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Opinion
Matthew Brooker

Friendless Apple Daily Gets Nothing But the Law

Hong Kong officials are driving the pro-democracy newspaper toward its demise, sending an unambiguous message on press freedoms in the city.

Bitten and bruised.

Bitten and bruised.

Photographer: Lam Yik/Bloomberg

“For my friends, anything. For my enemies the law.” The unofficial slogan of autocrats, used to describe the modus operandi of regimes from Peru in the 1930s to Vladimir Putin’s Russia and the Donald Trump administration, has a new adherent in Hong Kong. It’s a more appropriate adage than “Asia’s world city,” the outdated catchphrase that still adorns the website of the Chinese territory’s branding agency.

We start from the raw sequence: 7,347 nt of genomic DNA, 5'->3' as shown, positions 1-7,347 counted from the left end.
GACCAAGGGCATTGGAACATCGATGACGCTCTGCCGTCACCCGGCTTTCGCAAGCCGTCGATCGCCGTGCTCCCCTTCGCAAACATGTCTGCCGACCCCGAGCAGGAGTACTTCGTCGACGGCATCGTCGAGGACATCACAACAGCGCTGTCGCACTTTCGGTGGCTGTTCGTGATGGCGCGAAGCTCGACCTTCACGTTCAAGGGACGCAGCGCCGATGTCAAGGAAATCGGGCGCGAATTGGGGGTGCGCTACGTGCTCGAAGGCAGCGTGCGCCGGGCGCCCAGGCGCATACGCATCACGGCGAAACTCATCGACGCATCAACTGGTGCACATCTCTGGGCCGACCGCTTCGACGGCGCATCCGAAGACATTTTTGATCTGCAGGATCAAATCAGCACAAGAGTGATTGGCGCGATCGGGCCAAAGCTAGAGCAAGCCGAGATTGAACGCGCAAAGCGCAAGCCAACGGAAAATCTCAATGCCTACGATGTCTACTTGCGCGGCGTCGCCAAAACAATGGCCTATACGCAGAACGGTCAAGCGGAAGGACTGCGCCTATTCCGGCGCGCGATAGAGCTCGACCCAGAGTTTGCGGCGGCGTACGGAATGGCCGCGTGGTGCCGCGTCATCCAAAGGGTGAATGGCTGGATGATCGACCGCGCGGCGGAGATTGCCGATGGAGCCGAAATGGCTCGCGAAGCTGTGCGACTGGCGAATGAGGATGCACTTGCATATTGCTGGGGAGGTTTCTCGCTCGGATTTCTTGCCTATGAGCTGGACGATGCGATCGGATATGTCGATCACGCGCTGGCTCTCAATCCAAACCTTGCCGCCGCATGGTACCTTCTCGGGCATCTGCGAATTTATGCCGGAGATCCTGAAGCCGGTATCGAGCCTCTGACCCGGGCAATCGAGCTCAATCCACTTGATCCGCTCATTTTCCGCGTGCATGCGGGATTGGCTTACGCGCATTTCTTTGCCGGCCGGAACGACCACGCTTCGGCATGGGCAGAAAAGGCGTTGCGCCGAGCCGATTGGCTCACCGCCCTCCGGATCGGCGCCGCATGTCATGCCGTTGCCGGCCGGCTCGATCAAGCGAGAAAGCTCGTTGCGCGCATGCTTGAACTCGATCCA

In 1998, in the early days after Hong Kong’s return to Chinese rule, the government decided against charging newspaper owner Sally Aw in a case of circulation fraud to boost sales figures, even though she was named as a co-conspirator by the anti-corruption agency. Three lower-ranking employees went to jail. Aw was spared partly because “the prosecution of the chairman of a well-established and important media group at that time could have led to the failure of the group, which would have sent a very bad message to the international community,” the secretary of justice subsequently explained

Twenty-three years on, Hong Kong officials have a less understanding attitude toward another media business. Its failure is not having friends in power.